Fine Art Meets Fine Design

The Vendue Hotel Renovation

When Charleston was first settled in 1670 at the intersection of the Ashley and Cooper Rivers, it was a humble outpost in the South Carolina marshlands, far from civilization.

My, how things have changed.

By the late 1700s, Charleston had become a bustling port city with a thriving economy. The City Council, attempting to organize the brisk trading in meat, vegetables, and other provisions, established a public fish market by the Cooper River. The market was filled with French auctioneers called “vendue masters,” so the wharf became known as Vendue Range.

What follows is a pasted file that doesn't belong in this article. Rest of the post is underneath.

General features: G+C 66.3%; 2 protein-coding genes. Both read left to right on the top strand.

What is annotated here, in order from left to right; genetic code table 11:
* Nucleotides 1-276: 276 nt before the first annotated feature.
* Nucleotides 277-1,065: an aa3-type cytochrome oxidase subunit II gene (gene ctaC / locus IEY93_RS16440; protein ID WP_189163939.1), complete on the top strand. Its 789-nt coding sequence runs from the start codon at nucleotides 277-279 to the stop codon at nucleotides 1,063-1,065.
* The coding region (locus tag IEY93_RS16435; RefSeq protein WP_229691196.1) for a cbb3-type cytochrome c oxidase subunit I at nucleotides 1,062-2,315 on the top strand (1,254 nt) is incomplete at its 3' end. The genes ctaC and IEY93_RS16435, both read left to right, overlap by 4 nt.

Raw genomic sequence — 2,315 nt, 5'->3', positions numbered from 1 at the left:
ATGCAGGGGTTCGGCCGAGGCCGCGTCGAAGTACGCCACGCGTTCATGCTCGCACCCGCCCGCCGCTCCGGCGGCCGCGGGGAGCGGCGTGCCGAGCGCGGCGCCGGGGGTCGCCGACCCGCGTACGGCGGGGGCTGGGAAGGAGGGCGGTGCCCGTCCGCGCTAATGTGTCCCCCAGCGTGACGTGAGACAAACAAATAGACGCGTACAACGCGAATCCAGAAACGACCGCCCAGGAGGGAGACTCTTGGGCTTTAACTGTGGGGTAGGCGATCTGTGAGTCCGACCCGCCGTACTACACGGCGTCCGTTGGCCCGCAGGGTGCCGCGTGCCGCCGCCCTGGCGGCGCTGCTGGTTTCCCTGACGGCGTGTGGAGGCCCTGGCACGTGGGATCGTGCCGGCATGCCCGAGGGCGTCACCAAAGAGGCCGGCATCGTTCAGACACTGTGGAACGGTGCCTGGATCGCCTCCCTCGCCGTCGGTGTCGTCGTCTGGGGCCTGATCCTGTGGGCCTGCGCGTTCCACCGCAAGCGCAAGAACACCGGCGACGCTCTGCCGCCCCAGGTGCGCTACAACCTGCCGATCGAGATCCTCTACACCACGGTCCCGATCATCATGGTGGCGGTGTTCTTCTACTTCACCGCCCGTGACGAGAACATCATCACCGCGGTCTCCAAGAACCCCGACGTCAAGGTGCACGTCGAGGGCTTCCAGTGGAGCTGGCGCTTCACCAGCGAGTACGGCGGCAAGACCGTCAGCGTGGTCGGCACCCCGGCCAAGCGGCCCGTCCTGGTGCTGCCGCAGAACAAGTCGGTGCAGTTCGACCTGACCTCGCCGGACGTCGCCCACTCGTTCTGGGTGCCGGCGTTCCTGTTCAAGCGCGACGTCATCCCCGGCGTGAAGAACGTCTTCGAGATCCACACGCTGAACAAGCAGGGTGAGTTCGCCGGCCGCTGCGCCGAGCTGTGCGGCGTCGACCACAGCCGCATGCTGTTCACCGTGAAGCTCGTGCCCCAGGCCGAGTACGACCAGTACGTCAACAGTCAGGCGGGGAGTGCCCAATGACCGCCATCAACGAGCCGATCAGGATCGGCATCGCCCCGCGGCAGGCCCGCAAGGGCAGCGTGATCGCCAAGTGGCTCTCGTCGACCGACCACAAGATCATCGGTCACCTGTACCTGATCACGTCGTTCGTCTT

Business along Vendue Range thrived until the Civil War, when fighting made trade difficult. Blockade runners became local heroes, and they used the old buildings along the street as their warehouses. When the war finally ended, the warehouses returned to use by the fishing industry, but were also used as waystations for sailors.

As Charleston grew from an outpost to a port to a major travel destination, the Vendue Range evolved along with the city. The warehouses became The Vendue Inn, a popular French Quarter hotel.

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